The tax rate adopted last month by the Gonzales Independent School District is the lowest the district has set in eight years, according to information shared by district administration.
In August, the GISD board unanimously set the tax rate at the voter approval rate of $1.0927 per $100 valuation, a decrease of 0.64 cents from the $1.0991 set the previous year. It marks the lowest the tax rate has been since the 2013-14 fiscal year, when the tax rate was 96.77 cents.
The total tax rate is broken down into the maintenance and operations (M&O) rate of $1.0092 per $100 valuation — which is the same as last year — and the interest and sinking rate (I&S or debt service), which is 8.35 cents, compared to 8.99 cents the previous year.
Due to House Bill 3 and Senate Bill 2, which mandated the compression of local M&O tax rates as a method of property tax relief, the $1.0092 is not only the maximum M&O rate Gonzales ISD can adopt, but it allows the district to make sure it is receiving the highest amount of state funding it can get.
The budget adopted by GISD trustees last month calls for general fund revenues and expenditures of just under $28.8 million, which represents a decrease of nearly $1.43 million in spending and $2.24 million in revenue from the previous year’s budget. The district is expected to begin and end the year with a fund balance of $11,677,467.
The district is expecting to take in $621,535 less in local property taxes, $294,906 less in other local funds, $1.11 million less in state revenue and $209,973 less in federal funding. In response, the district has cut instructional costs by more than $1.09 million from just under $16.57 million to just under $15.48 million.
The food service fund budget expected to be just under $1.65 million in revenues and expenses, leaving an ending fund balance of $276,424. And the debt service fund budget is expected to have revenues of just over $1.45 million as opposed to expenditures of $1.56 million, a variance of $105,588, which will bring the fund balance down from $658,382 to an ending fund balance of $552,794.
The debt service fund has a deficit due to a legal requirement that “the tax levy be reduced by the amount of excess collections received in the preceding year.” Excess collections are the amount by which debt taxes collected in the preceding year exceeded the amount anticipated; since there are an excess in collections, the debt rate had to be decreased by that amount.
“The biggest thing that I would like people to know is that we are collaborating a lot more as a districtwide entity than we ever have in the past,” said Amanda Smith, the chief financial officer for the school district. “We've always used decentralized budgeting where individual directors or principals have complete autonomy in how they utilize their monies. I say complete autonomy, obviously, we collaborate when there's new initiatives or big projects that come up. But we're being more proactive in that this year and doing it more extensively. We communicated more than we ever have to principals as to how their operating budgets are developed, that the number that they get to spend, we do it on a per student basis of our enrollment projections to make it fair and equitable.”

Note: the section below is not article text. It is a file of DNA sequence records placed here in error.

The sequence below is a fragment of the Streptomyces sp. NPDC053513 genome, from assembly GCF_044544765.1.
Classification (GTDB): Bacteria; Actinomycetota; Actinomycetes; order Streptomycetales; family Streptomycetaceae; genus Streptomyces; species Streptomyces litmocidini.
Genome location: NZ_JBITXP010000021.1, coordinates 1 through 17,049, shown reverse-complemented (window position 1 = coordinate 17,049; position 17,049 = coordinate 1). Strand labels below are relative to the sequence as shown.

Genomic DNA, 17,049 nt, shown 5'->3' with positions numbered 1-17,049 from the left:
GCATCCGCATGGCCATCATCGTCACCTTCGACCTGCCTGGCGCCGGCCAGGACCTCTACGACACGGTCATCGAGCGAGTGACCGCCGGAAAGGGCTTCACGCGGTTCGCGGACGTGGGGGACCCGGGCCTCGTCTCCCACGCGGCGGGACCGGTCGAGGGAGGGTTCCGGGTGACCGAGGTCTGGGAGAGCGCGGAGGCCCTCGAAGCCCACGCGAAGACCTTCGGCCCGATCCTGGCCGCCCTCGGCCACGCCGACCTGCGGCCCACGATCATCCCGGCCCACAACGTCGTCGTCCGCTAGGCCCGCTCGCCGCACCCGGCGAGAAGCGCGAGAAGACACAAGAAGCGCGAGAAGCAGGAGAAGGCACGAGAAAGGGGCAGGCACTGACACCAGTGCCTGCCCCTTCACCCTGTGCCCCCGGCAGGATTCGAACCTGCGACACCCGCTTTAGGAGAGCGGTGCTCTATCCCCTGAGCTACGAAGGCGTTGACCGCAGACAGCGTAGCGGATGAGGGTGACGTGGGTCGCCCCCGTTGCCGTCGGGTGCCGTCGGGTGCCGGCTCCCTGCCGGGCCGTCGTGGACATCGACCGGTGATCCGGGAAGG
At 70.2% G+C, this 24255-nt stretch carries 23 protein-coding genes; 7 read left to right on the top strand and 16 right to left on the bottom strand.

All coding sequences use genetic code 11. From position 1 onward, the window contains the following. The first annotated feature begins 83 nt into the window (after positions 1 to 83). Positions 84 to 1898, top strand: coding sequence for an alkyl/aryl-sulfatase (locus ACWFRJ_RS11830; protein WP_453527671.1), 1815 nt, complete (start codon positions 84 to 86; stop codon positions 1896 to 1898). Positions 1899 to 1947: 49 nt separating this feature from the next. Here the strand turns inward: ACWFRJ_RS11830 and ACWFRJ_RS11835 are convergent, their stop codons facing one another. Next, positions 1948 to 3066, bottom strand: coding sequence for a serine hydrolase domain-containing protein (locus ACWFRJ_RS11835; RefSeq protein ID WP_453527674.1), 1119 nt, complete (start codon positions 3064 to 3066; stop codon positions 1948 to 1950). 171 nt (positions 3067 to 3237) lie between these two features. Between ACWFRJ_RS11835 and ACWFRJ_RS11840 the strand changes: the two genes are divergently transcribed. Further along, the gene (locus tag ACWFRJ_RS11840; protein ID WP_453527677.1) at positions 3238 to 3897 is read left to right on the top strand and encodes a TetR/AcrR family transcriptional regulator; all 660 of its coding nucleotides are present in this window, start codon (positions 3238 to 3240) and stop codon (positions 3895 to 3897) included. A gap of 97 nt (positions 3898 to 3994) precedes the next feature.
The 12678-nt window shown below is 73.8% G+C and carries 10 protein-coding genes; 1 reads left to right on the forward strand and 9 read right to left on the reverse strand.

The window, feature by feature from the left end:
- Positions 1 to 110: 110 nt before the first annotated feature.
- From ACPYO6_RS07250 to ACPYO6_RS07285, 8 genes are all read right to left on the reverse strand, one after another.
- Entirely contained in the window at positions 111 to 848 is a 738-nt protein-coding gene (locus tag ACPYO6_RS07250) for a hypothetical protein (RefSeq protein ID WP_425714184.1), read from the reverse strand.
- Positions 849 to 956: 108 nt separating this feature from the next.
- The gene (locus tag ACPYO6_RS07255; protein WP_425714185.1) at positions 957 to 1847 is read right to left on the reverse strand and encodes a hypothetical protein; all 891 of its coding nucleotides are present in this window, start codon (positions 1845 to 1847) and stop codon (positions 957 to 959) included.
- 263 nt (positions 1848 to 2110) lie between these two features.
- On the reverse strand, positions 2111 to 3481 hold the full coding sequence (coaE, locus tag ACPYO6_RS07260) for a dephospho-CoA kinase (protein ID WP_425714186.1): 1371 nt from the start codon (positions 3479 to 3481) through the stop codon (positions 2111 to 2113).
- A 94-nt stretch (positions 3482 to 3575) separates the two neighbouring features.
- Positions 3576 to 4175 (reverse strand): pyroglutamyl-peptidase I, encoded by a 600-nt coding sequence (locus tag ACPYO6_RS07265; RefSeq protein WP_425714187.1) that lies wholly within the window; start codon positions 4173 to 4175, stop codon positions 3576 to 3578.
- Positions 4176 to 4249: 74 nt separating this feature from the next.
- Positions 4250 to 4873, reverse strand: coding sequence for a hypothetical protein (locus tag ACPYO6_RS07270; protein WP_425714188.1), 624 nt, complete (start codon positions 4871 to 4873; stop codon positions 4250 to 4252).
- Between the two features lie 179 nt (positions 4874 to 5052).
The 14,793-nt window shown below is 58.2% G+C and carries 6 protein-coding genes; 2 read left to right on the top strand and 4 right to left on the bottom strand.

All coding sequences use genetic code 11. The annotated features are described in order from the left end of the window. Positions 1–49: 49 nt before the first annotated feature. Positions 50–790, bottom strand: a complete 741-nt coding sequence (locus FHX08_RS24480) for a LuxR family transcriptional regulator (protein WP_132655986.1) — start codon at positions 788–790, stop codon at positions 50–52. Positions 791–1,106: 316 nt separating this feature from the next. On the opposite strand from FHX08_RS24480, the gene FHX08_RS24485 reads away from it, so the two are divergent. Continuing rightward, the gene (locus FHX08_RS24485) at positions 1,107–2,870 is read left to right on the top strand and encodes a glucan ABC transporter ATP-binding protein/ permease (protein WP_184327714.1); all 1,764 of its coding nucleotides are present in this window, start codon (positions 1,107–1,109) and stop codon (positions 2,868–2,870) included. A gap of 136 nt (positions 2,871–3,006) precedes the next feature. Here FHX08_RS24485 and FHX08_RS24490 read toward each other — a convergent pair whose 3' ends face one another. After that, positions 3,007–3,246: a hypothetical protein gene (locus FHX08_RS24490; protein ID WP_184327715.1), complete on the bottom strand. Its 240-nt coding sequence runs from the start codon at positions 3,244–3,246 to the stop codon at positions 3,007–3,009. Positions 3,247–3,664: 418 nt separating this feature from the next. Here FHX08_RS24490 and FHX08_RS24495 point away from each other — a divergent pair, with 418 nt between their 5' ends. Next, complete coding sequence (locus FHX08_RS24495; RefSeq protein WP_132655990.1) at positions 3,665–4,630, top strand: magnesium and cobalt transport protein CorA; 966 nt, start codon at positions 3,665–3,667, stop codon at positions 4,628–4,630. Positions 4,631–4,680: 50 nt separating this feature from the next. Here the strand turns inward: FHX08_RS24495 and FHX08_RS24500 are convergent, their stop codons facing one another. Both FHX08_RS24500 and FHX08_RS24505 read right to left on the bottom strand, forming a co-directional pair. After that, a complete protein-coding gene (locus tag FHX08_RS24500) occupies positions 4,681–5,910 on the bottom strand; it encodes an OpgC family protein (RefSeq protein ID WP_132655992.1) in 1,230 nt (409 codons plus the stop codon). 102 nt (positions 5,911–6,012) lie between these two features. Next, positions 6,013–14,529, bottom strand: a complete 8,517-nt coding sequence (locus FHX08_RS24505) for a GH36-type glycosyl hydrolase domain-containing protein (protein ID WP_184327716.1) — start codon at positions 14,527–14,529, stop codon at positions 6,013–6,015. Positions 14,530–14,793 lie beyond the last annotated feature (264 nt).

Smith said the district also took all departments this year to “zero-based budgeting,” meaning instead of getting the same traditional amount of money as in year’s past, departments had to justify and explain the amount of money they were requesting for their 2021-22 budget.
“In the past, we said, last year you operated your department on $20,000, so that's what you're getting, assuming nothing's changing,” Smith said. “Well, this year, we said, ‘You're not getting any money, you have to request every penny and justify — not just request but justify — the value in every expenditure you plan to make over the next year. We completely wiped the slate clean and history didn't matter.
“We wanted to know what were your goals for the coming year and are you going to use your money strategically and are you going to use it in the best interests of today's students? Because just because you made that purchase five years ago doesn't mean that is still needed today. Actually, education has changed a lot in the last few years. And so we were kind of challenging our directors to make sure they were keeping up with today's students. So, from day one, principals and department heads could charge in the direction that we wanted them to for the year.”
While the district has traditionally aligned its budget to district and campus improvement plans, it has not historically done so until after the budget was adopted, which always resulted in a large number of budget revisions which “always caused the start of school to not necessarily be headed in the direction we wanted to go for the year as a whole during this first few weeks of school,” Smith said.
This year, schools and departments had to be more in line with their projected expenditures starting the first day of school, Smith said.
“We were ready for that and it was the first year, so, of course, there's areas of growth and improvement, but for a pilot year, but it was really successful,” she said.
“One of our directors came to me after and said, ‘I thought this was awful and I thought you were crazy for wanting me to do this, but I'm so glad that I did this, because I know my budget better than I ever have. And I know that I've got what I need to make sure my kids get what they need this year.’ That was really exciting to hear.”